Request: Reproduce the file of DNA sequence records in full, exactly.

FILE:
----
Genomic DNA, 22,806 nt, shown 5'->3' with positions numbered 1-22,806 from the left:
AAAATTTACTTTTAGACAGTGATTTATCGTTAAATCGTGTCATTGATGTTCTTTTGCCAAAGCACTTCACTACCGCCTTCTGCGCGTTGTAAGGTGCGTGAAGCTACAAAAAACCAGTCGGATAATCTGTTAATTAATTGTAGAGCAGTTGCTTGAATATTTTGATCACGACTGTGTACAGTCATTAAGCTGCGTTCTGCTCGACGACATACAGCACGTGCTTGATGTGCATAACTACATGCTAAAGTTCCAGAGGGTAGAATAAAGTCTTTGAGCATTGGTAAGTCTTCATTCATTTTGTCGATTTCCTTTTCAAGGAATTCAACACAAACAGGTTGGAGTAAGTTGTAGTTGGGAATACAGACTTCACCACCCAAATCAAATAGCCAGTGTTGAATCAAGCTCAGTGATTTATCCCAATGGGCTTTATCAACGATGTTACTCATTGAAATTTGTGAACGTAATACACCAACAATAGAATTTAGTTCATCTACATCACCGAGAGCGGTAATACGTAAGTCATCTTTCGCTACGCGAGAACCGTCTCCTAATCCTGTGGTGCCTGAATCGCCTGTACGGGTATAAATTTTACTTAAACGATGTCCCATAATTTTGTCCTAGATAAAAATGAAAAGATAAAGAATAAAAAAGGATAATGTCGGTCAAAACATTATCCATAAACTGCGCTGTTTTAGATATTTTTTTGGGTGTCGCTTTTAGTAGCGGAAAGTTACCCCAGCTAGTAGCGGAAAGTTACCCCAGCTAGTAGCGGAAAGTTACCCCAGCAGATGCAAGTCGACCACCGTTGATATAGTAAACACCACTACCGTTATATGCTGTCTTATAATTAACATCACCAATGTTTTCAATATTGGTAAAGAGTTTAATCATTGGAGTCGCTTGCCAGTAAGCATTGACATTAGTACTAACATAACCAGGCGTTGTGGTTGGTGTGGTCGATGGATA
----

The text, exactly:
Genomic DNA, 22,806 nt, shown 5'->3' with positions numbered 1-22,806 from the left:
AAAATTTACTTTTAGACAGTGATTTATCGTTAAATCGTGTCATTGATGTTCTTTTGCCAAAGCACTTCACTACCGCCTTCTGCGCGTTGTAAGGTGCGTGAAGCTACAAAAAACCAGTCGGATAATCTGTTAATTAATTGTAGAGCAGTTGCTTGAATATTTTGATCACGACTGTGTACAGTCATTAAGCTGCGTTCTGCTCGACGACATACAGCACGTGCTTGATGTGCATAACTACATGCTAAAGTTCCAGAGGGTAGAATAAAGTCTTTGAGCATTGGTAAGTCTTCATTCATTTTGTCGATTTCCTTTTCAAGGAATTCAACACAAACAGGTTGGAGTAAGTTGTAGTTGGGAATACAGACTTCACCACCCAAATCAAATAGCCAGTGTTGAATCAAGCTCAGTGATTTATCCCAATGGGCTTTATCAACGATGTTACTCATTGAAATTTGTGAACGTAATACACCAACAATAGAATTTAGTTCATCTACATCACCGAGAGCGGTAATACGTAAGTCATCTTTCGCTACGCGAGAACCGTCTCCTAATCCTGTGGTGCCTGAATCGCCTGTACGGGTATAAATTTTACTTAAACGATGTCCCATAATTTTGTCCTAGATAAAAATGAAAAGATAAAGAATAAAAAAGGATAATGTCGGTCAAAACATTATCCATAAACTGCGCTGTTTTAGATATTTTTTTGGGTGTCGCTTTTAGTAGCGGAAAGTTACCCCAGCTAGTAGCGGAAAGTTACCCCAGCTAGTAGCGGAAAGTTACCCCAGCAGATGCAAGTCGACCACCGTTGATATAGTAAACACCACTACCGTTATATGCTGTCTTATAATTAACATCACCAATGTTTTCAATATTGGTAAAGAGTTTAATCATTGGAGTCGCTTGCCAGTAAGCATTGACATTAGTACTAACATAACCAGGCGTTGTGGTTGGTGTGGTCGATGGATA